It is said that in Chinese maps of the world, the “Celestial Empire" occupies the central and larger portion, while Europe and America aro represented as small islands, and placed in the corners by themselves. So in our systems of education, mind, intellect, has occupied the foreground, and been represented in magnified proportions, while the physical, the moral and the emotional parts of our nature have been in a great measure overlooked or placed in the back-ground as of but little importance. As a consequence, among educated men (so called) we often ind moral dwarfs or monsters, physical imbecilities, hermaproditic malformations; a well-developed intellect matched with a puny frame, or perhaps a mind and body erect and noble, united with a perverted conscience and a depraved heart Now, a true education is a full and proper development of all the faculties and powers of the individual; not only a full, but a proper development, a development based not merely upon the nature of the faculties, but also upon the relations the individual sustains through those faculties to everything in the universe-to time and eternity-to God Himself.

Education, then, is a means of promoting personal cultivation and improvement, social regeneration, and public national growth and life; and any system which fails to provide for all of these ends is essentialiy defective, and cannot be relied on to make truly educated men and women. In future numbers we shall consider our commun school system with reference to the principles stated above.

The fall term of the public school in Palmyra, Jefferson Co., closed on the 16th of last month with a pic-nic, in which parents, teachers and children participated. At 2 o'clock, P. M., the pupils were formed in procession at the school-house, when marshaled by the teachers and assistants, and led by the Palmyra cornet band, they marched to Wisconsin Hall, and being joined by the parents and patrons of the school, they were comfortably seated and listened to short addresses from Mr. J. M. Bingham, town superintendent; the Rev. Mr. Waldo; the Rev. Mr. Dye; J. Carpenter and P. H. Turner, Esqrs., and others; after which they proceeded to dispose of the abundant supply of eatables with which the tables were loaded ; listening at times to inspiring strains from the band, who sustained the reputation acquired by winning three premiums at County Fairs the present season.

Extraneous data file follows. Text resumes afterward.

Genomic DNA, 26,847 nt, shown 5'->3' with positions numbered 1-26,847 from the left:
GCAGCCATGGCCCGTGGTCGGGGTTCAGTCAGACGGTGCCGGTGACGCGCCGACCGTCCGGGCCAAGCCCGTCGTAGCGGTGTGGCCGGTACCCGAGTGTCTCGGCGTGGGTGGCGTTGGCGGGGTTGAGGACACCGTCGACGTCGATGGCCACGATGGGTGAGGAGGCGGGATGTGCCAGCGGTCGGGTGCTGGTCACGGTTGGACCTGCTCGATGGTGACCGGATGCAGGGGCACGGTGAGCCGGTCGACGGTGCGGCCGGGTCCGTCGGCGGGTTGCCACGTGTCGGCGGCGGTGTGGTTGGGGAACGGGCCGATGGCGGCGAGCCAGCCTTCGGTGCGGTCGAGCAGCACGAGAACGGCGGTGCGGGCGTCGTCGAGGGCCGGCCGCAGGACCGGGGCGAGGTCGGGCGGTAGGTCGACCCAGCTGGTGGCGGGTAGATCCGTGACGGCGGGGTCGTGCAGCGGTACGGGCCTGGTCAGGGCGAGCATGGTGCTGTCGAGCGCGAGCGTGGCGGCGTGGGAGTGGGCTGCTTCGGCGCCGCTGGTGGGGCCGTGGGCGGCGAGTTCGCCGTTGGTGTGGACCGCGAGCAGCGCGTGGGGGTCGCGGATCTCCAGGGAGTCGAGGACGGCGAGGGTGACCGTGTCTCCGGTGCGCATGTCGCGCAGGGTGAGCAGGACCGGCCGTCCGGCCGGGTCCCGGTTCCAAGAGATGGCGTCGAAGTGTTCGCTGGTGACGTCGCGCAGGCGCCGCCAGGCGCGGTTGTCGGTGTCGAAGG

All passed off pleasantly; all were highly gratified and encouraged to work with renewed vigor to sustain and elevate our system of free schools. Much praise is due to the principal of the higher department, Mrs. S. A. Emory, for the faithfulness with which she has performed her duties, for the progress which her pupils have made in their studies, and for the influence which she has had socially and morally over those committed to her charge. During the two terms that she has presided over the higher department, not a difficulty has arisen, no hard feelings have been engendered; she has secured the esteem of the parents, and the respect and affection of the pupils. Though the school-rooms have been crowded, especially the primary department, (there being often seventy on the seats at once,) yet the teacher, Miss Clara G. Turner, has acquitted herself creditably, and considering her youth and inexperience, (this being her first essay at teaching) has done a good work. It would be well for our schools generally if such gatherings as this were more common, if parents would visit the schools, make parties for the children, and give tangible evidence of regard for the teachers, who, in many instances, uncheered by a kind look or an encouraging word, are faithfully striving to do the greatest work devolved upon a human being—the work of educating the children of our country.

A Teachers' INSTITUTE was held at Wautoma, the county seat of Waushara Co., the second week of October. A goodly number of teachers, town superintendents, and friends of education were present, and much interest was manifested by the citizens generally. We were present, and were much gratified to see the progress which has been made in the right direction in so new a place as Wautoma. They have a comfortable, wellarranged building, comprising two departments for school purposes, and they have commenced the erection of a large addition for another department. They have employed two teachers for a year past, Mr. J. M. Fry and Miss Delia Blodgett, and intend to employ three in the future.

We were hospitably entertained by Mr. Moses Barrett and his excellent lady, both of whom have been engaged in teaching in times past, and are intelligent active friends of popular education. The present encouraging state of things in regard to education in Wautoma, is the result of the per